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Primary Prevention Strategies for ACL Injury

24th May 2021

As one of the four major ligaments that provide stability to the knee, the ACL (anterior cruciate ligament) is most likely to be torn often. For athletes, sustaining an ACL injury means a temporary break from sports or the end of their sporting career. 

Nevertheless, ACL injuries are common in sports that involve sudden stops and changes in direction such as football, rugby, soccer, basketball, and volleyball. Most are non-contact injuries that occur during sudden pivoting motion or when landing from a jump. 

While it takes less than a tenth of a second for the ACL to tear, it takes months and even years to recover. If you want to do what you enjoy for as long as you can, you need to protect your ACL from non-contact injuries.  

In this article, we discuss ACL injury prevention exercises that you can incorporate into your daily activities while reducing the risk of ACL injury.

What are the ACL injury prevention exercises to work out?

The ACL is a stabilising ligament that keeps your knee joint from straightening too far. Unlike your muscle which can be trained or strengthened, your ACL needs to be protected from excessive forces that can cause a tear. The following are some exercises that you can perform as part of your ACL injury prevention strategy.


Single-leg balance

This balance exercise work on all three key areas that protect your ACL from injury. It improves your balance by solidifying your support base, strengthens your core, and improves power production in your glutes.


Here’s what you do:

 Hold your arms like you’re a field goalpost – 90 degrees in each elbow, hands straight up.

 Raise one leg and bend your knee at 90 degrees. Your quad should be parallel to the ground.

 Hold your balance in this position. If you need to regain balance, try hopping on your plant leg instead.

 Keep your glute flexed by “pushing” your plant foot into the ground.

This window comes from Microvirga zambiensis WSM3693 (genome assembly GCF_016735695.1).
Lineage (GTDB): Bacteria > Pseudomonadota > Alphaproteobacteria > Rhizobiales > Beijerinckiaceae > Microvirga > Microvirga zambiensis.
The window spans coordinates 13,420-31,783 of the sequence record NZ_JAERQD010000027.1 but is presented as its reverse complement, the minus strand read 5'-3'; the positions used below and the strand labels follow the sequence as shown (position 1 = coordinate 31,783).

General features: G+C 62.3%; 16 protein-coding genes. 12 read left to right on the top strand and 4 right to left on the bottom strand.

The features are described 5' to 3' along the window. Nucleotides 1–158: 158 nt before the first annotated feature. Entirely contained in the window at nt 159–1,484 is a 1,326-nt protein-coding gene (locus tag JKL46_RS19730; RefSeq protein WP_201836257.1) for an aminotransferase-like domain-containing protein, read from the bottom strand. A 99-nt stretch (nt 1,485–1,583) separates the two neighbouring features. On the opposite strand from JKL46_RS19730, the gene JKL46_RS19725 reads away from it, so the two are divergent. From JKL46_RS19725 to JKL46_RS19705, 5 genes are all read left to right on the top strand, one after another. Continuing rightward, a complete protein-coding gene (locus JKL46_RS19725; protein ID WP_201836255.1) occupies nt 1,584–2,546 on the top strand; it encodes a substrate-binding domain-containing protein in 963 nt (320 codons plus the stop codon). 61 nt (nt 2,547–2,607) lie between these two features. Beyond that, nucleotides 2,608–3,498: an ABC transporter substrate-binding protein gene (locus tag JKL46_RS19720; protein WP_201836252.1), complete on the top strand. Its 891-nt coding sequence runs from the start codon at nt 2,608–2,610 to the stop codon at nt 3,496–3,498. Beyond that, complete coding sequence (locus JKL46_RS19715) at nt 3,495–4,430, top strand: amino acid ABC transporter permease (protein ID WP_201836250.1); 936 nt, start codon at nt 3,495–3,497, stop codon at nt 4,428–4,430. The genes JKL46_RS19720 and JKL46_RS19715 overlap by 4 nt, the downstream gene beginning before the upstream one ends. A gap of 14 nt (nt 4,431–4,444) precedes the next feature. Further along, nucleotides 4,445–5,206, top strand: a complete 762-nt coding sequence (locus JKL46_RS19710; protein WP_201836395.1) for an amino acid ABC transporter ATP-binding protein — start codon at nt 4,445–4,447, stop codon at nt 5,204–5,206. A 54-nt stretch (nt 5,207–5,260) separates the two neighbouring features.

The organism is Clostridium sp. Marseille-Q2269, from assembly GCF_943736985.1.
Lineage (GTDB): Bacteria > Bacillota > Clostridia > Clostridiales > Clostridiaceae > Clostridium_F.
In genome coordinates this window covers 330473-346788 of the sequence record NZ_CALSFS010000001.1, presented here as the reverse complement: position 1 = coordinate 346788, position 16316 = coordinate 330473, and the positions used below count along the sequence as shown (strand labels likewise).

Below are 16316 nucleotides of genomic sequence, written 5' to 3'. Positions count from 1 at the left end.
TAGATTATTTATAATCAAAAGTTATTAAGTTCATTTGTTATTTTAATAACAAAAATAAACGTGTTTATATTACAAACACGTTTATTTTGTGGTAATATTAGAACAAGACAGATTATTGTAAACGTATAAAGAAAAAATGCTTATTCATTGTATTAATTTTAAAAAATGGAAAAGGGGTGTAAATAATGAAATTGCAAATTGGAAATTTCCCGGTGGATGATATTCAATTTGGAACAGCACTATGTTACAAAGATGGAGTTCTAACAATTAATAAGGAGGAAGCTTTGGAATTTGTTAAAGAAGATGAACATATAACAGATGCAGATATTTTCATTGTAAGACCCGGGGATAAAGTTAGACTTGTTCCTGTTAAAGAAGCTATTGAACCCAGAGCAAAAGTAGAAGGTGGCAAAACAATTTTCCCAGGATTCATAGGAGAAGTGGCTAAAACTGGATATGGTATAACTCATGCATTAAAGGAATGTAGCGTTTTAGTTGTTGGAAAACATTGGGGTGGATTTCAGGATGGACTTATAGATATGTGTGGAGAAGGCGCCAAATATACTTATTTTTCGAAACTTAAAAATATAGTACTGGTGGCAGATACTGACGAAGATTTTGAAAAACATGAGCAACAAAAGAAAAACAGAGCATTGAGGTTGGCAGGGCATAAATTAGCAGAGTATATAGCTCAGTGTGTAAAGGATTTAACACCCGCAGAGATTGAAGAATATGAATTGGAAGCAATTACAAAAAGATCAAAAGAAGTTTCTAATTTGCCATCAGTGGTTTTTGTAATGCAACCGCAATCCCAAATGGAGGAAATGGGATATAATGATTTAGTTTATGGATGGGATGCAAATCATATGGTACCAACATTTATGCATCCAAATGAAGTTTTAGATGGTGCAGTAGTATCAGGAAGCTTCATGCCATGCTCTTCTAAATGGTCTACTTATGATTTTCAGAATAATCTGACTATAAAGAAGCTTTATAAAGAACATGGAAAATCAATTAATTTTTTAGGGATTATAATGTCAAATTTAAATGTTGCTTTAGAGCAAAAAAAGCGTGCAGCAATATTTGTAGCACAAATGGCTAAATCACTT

Switch to the other leg and hold your balance.


Lateral alternating squat

Similar to the previous exercise, the lateral alternating squat improves glute activation and balance. Make sure to keep your back straight and your head up throughout the exercise.


Here’s what you do:

 Stand with your feet hip-width apart and step out 180 degrees to your side.

 Squat down until your quad is parallel to the ground.

 Don’t let your knee move past your toes as you use your glutes to lower and raise your torso.

 Repeat 10 times on one side and the other side.


Controlled Squat jump

When you perform this exercise, make sure to maintain the ideal knee and hip position during your landing. Make your landing soft and controlled by contracting your glutes.


Here’s what you do:

 Keep your knees directly over your toes and raise your arms in front of you at chest level.

 Assume a squat for a 1-2 count. Jump up and return to the squat position. Hold again for a 1-2 count and repeat.

 Do this exercise for 20 seconds.

 Moderate this exercise by determination.


Lunge step

This exercise can build up strength in your hips and thighs, allowing them to provide support for your knees and prevent ACL injuries.


Here’s what you do:

 Stand with your feet together and step forward with one leg, bending your knee to 90 degrees after your foot hits the ground.

 Make sure the front knee remains over the ankle and doesn’t go past step foot.

 Continue moving your body forward by bringing your stationery (back) leg forward, then together with your step leg.

 Alternate legs with each step.

 Do 2-3 sets of 10-15 repetitions.

As you get stronger, you may adapt these exercises to continue the effects of exercising. Bear in mind that as you perform these exercises, sports injuries are always a possibility.

How can I reduce the risks of an ACL injury?

There are steps you can take to minimise the risk factors related to your technique, training, and lifestyle. Here are some recommendations to reduce risks of ACL injury:

 Practise good technique when you train and play a sport. Work with your coach and/or physical therapist to identify the proper sporting form.

 Avoid working out while you’re overly fatigued as it’s easier to make mistakes or forget about good technique. Getting enough rest before the exhaustion sets in help to prevent ACL injury.

 Work to develop muscle groups evenly, especially your core and extremity strength. Focusing on one while ignoring the other increases your risk of injury.

 Create a balance between strength and flexibility as tight and overstretched muscles are more prone to injury.

 Eat a balanced diet to improve your focus and performance. Because poor nutrition leads to decreased strength, endurance and attention.


By performing the ACL injury prevention exercises regularly and taking the steps to minimise the risk of ACL injuries, you can avoid getting ACL surgery. If you’re concerned about your knee’s condition, you can opt for an ACL injury prevention screening at Spire Orthopaedic Centre.

We believe that everyone should be cared for and healed holistically in comfort without having to travel to different locations to seek medical and surgical help and rehabilitation support. 

With a combined facility for collaboration between physicians, physiotherapists, and surgeons, you will experience a seamless service from diagnosis to treatment and ACL rehabilitation, that’s tailored just for you at our clinic.